A soldier in Minneapolis opened fire on a speeding vehicle that posed a threat Sunday night -- the second known instance of a National Guard member discharging a weapon during the nationwide mass protests, the Minnesota National Guard commander said Monday.
"Our soldier fired three rounds from his rifle in response to a direct threat" from a vehicle that drove at a position held by local law enforcement supported by the Guard, said Army Maj. Gen. Jon Jensen, adjutant general of the Minnesota National Guard.
The driver ignored warnings to stop or turn away before the soldier opened fire, Jensen added.
The vehicle "then changed course and fled the scene," he said at a news conference with Minnesota Gov. Tim Walz.
Jensen gave no indication of whether the vehicle or the occupants were hit, and there were no immediate reports of arrests related to the incident.
In Louisville, Kentucky, National Guard members and police returned fire after they were shot at while trying to break up a disturbance at a food market, killing an as-yet unidentified man, Louisville Police Chief Steve Conrad said at a news conference Monday.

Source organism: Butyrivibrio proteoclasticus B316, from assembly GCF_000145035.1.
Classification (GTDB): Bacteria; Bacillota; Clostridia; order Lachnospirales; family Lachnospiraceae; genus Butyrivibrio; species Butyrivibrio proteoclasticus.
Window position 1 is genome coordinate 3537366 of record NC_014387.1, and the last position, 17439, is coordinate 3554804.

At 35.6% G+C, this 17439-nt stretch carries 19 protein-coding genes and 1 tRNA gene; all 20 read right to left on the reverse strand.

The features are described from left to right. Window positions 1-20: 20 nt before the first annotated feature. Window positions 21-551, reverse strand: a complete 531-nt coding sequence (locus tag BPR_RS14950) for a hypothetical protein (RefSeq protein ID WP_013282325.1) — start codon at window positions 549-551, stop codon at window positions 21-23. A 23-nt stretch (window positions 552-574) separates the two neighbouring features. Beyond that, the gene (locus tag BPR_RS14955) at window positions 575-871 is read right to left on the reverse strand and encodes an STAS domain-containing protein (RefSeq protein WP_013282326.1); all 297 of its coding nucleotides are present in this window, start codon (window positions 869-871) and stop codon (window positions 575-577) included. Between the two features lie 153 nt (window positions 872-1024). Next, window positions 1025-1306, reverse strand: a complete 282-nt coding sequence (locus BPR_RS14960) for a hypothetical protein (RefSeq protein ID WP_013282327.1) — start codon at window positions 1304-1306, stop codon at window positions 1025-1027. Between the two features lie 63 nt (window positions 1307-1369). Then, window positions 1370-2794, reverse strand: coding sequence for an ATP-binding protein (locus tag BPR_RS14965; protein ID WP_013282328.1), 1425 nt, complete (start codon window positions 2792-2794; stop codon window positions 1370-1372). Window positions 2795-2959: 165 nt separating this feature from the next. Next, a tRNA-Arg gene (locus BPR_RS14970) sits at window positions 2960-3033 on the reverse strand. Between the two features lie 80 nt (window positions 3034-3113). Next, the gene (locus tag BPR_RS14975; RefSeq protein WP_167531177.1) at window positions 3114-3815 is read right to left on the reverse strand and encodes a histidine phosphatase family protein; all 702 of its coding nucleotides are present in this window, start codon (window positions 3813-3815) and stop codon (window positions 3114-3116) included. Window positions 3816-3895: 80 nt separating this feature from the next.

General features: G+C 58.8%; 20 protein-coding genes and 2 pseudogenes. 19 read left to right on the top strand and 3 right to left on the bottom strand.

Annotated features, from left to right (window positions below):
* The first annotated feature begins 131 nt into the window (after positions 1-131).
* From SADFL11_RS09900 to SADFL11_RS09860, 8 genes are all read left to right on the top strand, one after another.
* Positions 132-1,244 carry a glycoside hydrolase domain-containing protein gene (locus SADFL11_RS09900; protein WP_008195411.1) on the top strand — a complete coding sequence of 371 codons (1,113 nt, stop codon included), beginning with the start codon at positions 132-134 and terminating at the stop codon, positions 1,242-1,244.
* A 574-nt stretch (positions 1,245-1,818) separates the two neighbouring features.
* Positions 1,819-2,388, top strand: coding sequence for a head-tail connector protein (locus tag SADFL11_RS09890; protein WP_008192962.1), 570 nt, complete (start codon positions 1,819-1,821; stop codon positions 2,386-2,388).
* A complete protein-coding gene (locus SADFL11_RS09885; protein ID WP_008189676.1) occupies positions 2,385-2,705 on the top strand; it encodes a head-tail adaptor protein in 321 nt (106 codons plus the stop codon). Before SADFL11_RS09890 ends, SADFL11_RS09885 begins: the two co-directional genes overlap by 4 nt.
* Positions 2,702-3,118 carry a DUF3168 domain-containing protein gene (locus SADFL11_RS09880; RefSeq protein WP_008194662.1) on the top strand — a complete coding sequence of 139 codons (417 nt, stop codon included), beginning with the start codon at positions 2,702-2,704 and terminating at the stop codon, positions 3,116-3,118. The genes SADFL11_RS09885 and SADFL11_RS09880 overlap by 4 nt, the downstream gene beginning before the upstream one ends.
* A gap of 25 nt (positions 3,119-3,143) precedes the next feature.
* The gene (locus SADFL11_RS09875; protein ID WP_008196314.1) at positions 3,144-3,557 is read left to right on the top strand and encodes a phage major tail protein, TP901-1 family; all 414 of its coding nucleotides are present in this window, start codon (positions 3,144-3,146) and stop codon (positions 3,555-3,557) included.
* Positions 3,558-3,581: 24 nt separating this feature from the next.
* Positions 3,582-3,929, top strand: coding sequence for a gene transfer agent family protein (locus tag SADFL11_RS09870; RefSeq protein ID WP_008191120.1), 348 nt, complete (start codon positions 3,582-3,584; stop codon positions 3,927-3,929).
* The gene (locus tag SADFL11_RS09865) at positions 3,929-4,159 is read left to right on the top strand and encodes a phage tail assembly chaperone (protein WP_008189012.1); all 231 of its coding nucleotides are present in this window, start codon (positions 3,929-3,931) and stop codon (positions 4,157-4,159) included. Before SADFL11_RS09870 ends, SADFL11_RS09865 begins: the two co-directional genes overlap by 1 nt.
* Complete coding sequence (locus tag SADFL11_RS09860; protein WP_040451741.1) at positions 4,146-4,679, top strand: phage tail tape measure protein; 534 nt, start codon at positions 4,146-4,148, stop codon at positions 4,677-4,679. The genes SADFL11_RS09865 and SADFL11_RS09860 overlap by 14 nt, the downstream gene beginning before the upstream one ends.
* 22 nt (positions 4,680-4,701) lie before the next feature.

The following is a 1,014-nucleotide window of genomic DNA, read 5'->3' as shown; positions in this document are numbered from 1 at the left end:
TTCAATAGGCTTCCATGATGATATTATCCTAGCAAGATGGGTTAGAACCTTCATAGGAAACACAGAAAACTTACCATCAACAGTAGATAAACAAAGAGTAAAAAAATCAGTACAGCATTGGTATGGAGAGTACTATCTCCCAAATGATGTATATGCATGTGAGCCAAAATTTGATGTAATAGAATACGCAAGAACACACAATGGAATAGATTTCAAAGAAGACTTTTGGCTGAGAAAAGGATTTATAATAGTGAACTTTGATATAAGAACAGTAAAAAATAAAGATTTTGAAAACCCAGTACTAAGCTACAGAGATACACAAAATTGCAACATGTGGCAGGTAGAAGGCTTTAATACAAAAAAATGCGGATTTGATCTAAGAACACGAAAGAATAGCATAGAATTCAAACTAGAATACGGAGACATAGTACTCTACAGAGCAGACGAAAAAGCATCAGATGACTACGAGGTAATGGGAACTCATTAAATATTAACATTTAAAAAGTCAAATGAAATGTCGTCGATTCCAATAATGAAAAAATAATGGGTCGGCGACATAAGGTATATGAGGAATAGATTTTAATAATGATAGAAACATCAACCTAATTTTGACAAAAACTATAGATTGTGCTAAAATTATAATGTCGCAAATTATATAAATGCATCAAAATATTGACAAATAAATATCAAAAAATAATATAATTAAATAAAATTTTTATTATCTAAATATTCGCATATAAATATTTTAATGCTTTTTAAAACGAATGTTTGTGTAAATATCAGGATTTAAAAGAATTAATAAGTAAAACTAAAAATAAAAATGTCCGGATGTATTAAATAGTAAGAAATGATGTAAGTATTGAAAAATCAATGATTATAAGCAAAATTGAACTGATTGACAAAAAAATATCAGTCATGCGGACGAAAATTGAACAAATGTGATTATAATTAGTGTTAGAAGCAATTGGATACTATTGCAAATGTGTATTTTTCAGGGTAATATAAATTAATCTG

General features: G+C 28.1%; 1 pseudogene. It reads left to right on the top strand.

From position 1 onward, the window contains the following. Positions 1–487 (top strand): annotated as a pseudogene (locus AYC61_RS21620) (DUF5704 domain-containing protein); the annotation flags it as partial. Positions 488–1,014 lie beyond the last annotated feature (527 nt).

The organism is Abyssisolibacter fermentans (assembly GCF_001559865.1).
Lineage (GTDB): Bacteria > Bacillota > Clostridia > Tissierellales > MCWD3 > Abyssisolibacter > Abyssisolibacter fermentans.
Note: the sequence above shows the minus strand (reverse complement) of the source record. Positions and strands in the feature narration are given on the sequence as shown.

Conrad said it was not immediately known whether the individual killed had fired the shots at troops and police in the incient, which took place around 12:15 a.m.
Despite the incident in Minneapolis on Sunday night, Walz said he has ordered the partial deactivation of National Guard members called up to assist local law enforcement following relatively peaceful protests Saturday and Sunday over the May 25 death of George Floyd, who died in police custody.
Walz also said the 8 p.m. to 6 a.m. curfew that had been in effect in Minneapolis and St. Paul is being eased to 10 p.m. to 4 a.m. Monday and Tuesday.
"I don't want to paint a picture that this is over," he said, but added he believes the crisis has eased to the point where National Guard members can be "sent back to their homes and jobs."
Jensen said about 7,000 Minnesota National Guard members had been activated after Floyd's death, but not all had deployed. The partial deactivation will apply mainly to support troops, he said, explaining that the National Guard will maintain a presence in Minneapolis and St. Paul until Walz orders them to stand down.
"Our plan will remain flexible," and troops could be recalled in the event of a spike in violence, Jensen said.
-- Richard Sisk can be reached at Richard.Sisk@Military.com.